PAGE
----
And I did not say, "THAT'S BECAUSE I AM WITH KIDS ALL DAY!" I never did throw a temper tantrum in my whole life until I had children. Really. But there is something about the neverending noise and the constant interruptions and lack of consideration for my moods that has driven me to stomp and yell. Sometimes. Okay, more often that I should.

But since I don't want my darkness to overshadow the light, I am making a concentrated effort to put a stop to my "temper tantrums." (Though, of course, I would like to rush to explain that I really don't throw temper tantrums--I only respond as ANY SANE HUMAN ADULT WOULD to the pressure and situations and annoyances that I am forced to endure--but I will just swallow my pride and say, all right. You got me. I'm a horrible mother, but at least I will be a calm horrible mother.)

At least for today.

And then we went by Dairy Queen and had milk shakes and Blizzards and for my daughter, an ice cream cone.

Another happy memory made. Let's hope the pictures turn out so I have proof.

(Oh, and where was my husband? He was out delivering presents to children who have an incarcerated parent. We participate in The Angel Tree program affiliated with Prison Fellowship every year.)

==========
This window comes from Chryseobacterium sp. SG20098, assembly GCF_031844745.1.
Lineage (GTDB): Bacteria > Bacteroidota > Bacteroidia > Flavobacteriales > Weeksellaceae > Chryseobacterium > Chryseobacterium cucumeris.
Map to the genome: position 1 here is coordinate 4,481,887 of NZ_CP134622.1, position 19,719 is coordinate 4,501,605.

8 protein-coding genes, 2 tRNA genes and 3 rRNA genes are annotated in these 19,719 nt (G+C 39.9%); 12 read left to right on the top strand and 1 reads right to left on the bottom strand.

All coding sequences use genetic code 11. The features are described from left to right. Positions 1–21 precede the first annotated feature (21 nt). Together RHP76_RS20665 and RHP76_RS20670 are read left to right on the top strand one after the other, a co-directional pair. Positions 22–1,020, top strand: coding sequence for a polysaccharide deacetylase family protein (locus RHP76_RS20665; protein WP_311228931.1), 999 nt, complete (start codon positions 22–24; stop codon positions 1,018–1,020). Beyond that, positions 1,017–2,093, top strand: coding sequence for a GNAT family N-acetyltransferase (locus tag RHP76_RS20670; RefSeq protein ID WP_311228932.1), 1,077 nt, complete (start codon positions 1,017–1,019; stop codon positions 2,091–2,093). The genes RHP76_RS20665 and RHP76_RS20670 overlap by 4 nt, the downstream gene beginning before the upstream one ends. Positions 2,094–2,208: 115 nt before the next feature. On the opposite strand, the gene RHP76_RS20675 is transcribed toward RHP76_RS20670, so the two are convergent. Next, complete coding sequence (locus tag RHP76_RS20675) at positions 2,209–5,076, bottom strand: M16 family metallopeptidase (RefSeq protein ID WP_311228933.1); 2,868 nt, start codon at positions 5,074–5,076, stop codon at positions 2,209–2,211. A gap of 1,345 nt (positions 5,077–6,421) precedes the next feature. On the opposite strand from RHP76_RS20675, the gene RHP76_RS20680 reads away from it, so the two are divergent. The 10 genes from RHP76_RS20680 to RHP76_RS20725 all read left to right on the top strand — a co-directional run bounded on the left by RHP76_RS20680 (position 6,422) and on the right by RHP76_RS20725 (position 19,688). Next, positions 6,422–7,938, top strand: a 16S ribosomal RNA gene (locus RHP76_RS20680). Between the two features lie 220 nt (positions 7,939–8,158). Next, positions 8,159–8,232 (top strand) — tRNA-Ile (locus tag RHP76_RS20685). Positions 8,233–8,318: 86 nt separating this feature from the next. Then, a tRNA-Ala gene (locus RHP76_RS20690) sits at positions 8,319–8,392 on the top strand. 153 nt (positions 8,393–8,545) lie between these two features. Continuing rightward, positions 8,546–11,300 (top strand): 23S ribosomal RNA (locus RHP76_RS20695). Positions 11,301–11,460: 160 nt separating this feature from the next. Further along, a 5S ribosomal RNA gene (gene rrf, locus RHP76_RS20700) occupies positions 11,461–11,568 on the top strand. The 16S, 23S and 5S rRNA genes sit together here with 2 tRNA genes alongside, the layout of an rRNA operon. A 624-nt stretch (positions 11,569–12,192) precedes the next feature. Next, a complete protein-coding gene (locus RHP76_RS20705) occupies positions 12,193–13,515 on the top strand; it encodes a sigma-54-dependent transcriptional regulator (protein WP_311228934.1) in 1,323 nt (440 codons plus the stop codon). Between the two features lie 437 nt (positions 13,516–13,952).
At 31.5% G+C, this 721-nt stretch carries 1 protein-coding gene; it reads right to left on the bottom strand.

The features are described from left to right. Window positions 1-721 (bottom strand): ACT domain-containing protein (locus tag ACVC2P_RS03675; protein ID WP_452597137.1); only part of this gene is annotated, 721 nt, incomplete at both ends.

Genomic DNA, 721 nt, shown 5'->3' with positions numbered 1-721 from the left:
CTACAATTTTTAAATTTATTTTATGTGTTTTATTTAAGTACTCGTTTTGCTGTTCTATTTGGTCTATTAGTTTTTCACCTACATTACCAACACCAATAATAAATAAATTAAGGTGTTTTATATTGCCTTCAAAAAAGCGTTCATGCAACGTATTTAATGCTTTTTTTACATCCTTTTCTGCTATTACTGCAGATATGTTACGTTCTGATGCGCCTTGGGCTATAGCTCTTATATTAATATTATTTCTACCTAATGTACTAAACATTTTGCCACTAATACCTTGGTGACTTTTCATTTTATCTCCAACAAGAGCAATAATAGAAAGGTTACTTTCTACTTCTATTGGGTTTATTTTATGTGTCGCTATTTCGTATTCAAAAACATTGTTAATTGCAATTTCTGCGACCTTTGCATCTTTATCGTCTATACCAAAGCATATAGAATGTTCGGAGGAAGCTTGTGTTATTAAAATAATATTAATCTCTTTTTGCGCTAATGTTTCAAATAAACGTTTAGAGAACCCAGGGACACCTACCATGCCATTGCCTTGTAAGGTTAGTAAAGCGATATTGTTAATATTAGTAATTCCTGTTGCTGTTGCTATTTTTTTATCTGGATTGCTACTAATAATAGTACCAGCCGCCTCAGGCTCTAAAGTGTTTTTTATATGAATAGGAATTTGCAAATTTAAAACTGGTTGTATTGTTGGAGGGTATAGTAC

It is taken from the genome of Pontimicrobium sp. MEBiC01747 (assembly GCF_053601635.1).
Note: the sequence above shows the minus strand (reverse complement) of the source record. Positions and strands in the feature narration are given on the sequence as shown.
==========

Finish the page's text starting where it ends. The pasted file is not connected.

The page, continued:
9 Comments:

Blogger Amie said...

LOL, I am glad I am not the only one :) I am working on it too though!

6:13 AM  
Blogger Beth said...

yeah, I'm with you. I never had temper trantrums either before Ihad kids. They just really bring it out of a person!

8:19 AM  
Blogger scribbler of dreams said...

I liked reading this... sounds like my family! haha :)

8:52 AM  
Blogger The Dung Beetle said...

Your kid's comments are hilarious.

Thanks for giving me a new idea... I'm going to try that"say something nice about each other" schtick this weekend when we go looking for x-mas lights... should be interesting.

9:21 AM  
Blogger Debbie V. said...

Pumpkin Pie Blizzard - yuMMM.

5:51 PM  
Blogger ellipsis... said...

Dearest Mellie--

I am still waiting for my newsletter. Just a gentle reminder.

Also, I hope you heeded my advice and edited out all those filthy curse words you had in there. I am sure the final version is rated G.

Waiting with baited breath:
ell

PS: ho-ho-ho

6:28 PM  
Blogger WordsRock said...

Sometimes it feels quite good to just yell.

Sounds like you had a wonderful family adventure!

Suzanne

8:50 PM  
Blogger Vashti said...

"Get yourself a babysitter...." hahahahaha...I'm going to use that one on my kids.

10:55 PM  
Blogger Diddy-Win said...

Oh, Mel, it gets worse....or shall I say, stranger... you know my 18 yr old who knows everything and has tested EVERTHING in the last year? Well, HE said our family is dysfunctional. HAHAHAHA! We are so very far from dysfunctional...
I look forward to the day that he realizes that he really doesn't know everything and feels sheepish about his idiotic comments. However, I do love him to pieces.

11:46 AM